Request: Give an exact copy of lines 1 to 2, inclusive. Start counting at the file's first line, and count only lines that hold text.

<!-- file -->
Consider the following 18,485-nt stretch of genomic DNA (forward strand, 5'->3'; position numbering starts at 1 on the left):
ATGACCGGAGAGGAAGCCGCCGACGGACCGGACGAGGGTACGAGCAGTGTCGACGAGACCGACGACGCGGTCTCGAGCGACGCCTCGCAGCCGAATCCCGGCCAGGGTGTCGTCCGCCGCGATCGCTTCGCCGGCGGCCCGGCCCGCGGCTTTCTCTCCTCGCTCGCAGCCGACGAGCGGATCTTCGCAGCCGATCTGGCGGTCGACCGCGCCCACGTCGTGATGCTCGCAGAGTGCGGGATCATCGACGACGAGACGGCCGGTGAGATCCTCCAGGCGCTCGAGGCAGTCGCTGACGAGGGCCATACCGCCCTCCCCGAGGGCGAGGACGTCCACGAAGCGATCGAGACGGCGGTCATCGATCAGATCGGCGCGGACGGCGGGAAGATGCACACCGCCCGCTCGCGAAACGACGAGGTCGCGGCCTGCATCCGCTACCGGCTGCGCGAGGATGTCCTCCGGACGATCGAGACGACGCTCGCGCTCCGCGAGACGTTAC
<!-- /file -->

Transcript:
Consider the following 18,485-nt stretch of genomic DNA (forward strand, 5'->3'; position numbering starts at 1 on the left):
ATGACCGGAGAGGAAGCCGCCGACGGACCGGACGAGGGTACGAGCAGTGTCGACGAGACCGACGACGCGGTCTCGAGCGACGCCTCGCAGCCGAATCCCGGCCAGGGTGTCGTCCGCCGCGATCGCTTCGCCGGCGGCCCGGCCCGCGGCTTTCTCTCCTCGCTCGCAGCCGACGAGCGGATCTTCGCAGCCGATCTGGCGGTCGACCGCGCCCACGTCGTGATGCTCGCAGAGTGCGGGATCATCGACGACGAGACGGCCGGTGAGATCCTCCAGGCGCTCGAGGCAGTCGCTGACGAGGGCCATACCGCCCTCCCCGAGGGCGAGGACGTCCACGAAGCGATCGAGACGGCGGTCATCGATCAGATCGGCGCGGACGGCGGGAAGATGCACACCGCCCGCTCGCGAAACGACGAGGTCGCGGCCTGCATCCGCTACCGGCTGCGCGAGGATGTCCTCCGGACGATCGAGACGACGCTCGCGCTCCGCGAGACGTTAC